Your race, religion and political party affiliation aren’t the only markers we use today to sort people into groups. Now, food ideals are playing a huge part in how some people identify with others and how they define themselves.
For those who live in “meat and potato” communities, it may seem odd to hear folks call themselves things like pescatarians, vegetarians, vegans or fruitarians.
As the obesity epidemic gets worse in the U.S., however, we're seeing a surge of new diet trends ranging from Atkins, to paleo, to South Beach, to Weight Watchers, to the Master Cleanse. While some diets are more extreme than others, it’s quite obvious that Americans are trying to trim their waistlines and reduce their health risks.
But what happens when the diet is used as a political platform? What happens when it switches from a meal plan to a religion? What happens when a diet has zealots for leaders who expect others to blindly follow?
Sound extreme? You bet, but it’s happening.
When it comes to those who abstain from eating meat, I often see it as a short-lived youthful trend. Perhaps it's due to rebellion, the need to feel trendy, or a desire to be more healthful, mindful to the environment or somehow saving animals. These folks have good intentions, and even though I disagree with their reasons, the great thing about America is we all have right to make choices. I still think I can convince many who are on the fence regarding meat that it’s okay, but even if I don’t, it doesn’t mean I have a “beef” (pun intended) with those individuals.
According to Politix, the folks I described above -- vegetarians -- are actually closet bacon-eaters, not that I blame them, of course.
The article reads, “Over half of self-described vegetarians ate something perhaps lean - but very much not green - as recently as yesterday, according to a new survey. Business Insider reports on two polls revealing that the minority of American eaters who fancy themselves vegetarians aren't living up to that label. "Six out of 10 of those polled by CNN who called themselves 'vegetarian' confessed to having had meat in the prior 24 hours. A full two-thirds of those surveyed by The American Journal of Clinical Nutrition admitted the same, giving researchers reason to believe that no agreed upon standard of vegetarianism is at work among Americans.”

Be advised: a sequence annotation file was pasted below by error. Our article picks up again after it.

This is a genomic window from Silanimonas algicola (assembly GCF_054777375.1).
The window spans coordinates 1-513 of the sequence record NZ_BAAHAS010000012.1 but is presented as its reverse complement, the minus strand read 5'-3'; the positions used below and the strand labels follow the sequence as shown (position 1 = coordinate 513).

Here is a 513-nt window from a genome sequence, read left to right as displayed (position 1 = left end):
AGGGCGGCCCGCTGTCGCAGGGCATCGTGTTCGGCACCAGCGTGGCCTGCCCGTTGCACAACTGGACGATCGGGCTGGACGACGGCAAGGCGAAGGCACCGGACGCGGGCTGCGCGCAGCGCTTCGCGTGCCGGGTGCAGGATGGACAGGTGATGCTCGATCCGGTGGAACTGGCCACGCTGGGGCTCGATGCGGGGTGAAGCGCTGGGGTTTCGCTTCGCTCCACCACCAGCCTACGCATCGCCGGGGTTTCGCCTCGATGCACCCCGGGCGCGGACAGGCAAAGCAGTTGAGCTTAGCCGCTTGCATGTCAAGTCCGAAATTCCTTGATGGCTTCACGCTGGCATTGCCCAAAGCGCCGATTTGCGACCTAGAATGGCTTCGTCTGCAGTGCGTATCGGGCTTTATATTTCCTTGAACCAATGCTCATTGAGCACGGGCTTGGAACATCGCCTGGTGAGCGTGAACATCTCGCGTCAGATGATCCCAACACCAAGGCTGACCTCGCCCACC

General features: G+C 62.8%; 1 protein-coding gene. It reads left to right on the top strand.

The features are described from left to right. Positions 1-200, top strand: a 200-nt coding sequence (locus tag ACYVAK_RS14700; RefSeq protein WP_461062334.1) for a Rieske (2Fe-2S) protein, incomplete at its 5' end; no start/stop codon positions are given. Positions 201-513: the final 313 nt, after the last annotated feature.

Don’t tell the folks who run www.exvegans.com about these secret meat lovers. The consequences for giving up the “religion” of living a vegetarian and vegan diet are quite harsh if these people find out.
A friend of mine, Kelly Rivard, posted this website on her Facebook page.It reveals a very concerning group of people who need their site shut down immediately, if not sooner.
Ex-Vegan’s mission statement reads (warns), “If you’re no longer vegan, you’re going on the list. The spirits of the billions murdered have risen to deliver: The Vegan Sellout List – an online directory of those who have regressed from moral consistency to moral depravity. The Vegan Sellout List is our answer to the epidemic of vegan sellouts – those who are aware of the suffering caused by meat, dairy, egg, fur, and leather production, yet choose to look away while the animals suffer. Selling out veganism is a trend on the upswing, bringing with it swarms of haughty, nose-turning carnists uttering nonsensical buzzwords re: veganism being ‘privileged’ or ‘trendy,’ critiquing themselves into ethical degeneracy and paleo-terrorism. To those who have regressed from veganism, yet display symptoms of a soul not fully blackened to its core, we ask you to remind yourself why you were what you were.”
A link to “Meet Your Meat,” an animal abuse video that has gone viral, is listed for sympathetic viewers to watch. (Note: the link is broken.)
The mission statement continues with this deeply troubling closing statement: “And if that fails to stir your conscience, we ask that you go here and follow the directions closely.”
The “here” they refer to is a link to a Wiki article on “How to commit suicide.” I find this more than utterly offensive. In an age where more people are ending their lives due to bullying, it’s certainly not something to joke about. Here is some more food for thought on this topic.
Frankly, I think the anger found on this vegan site perfectly illustrates the fanatics I described as coverting their dietary choices into a cult. This is classic bullying at its most extreme, and my heart aches for the folks who decided to add meat back into their diets, only to be publicly blacklisted for their choice.
It’s clear to me that these vegans are angry. Perhaps all that anger stems from a Vitamin B12 shortage -- something that is readily available in beef, but must be supplemented heavily on a vegan diet.
Obviously, the vegan diet is much more than a simple diet to drop a few pounds or live a more conscious and aware lifestyle. Instead, it is now showing its true colors as a manipulative political movement.
End of the day, I just want to eat my steak in peace, without feeling ridiculed or judged. And I think others deserve that same courtesy. When did what I put on my dinner plate become a topic of epic proportions anyway?
What do you think about the figures listed in the study? Do you see veganism as a political movement, or is it just another diet trend? Leave your thoughts in the comments section below.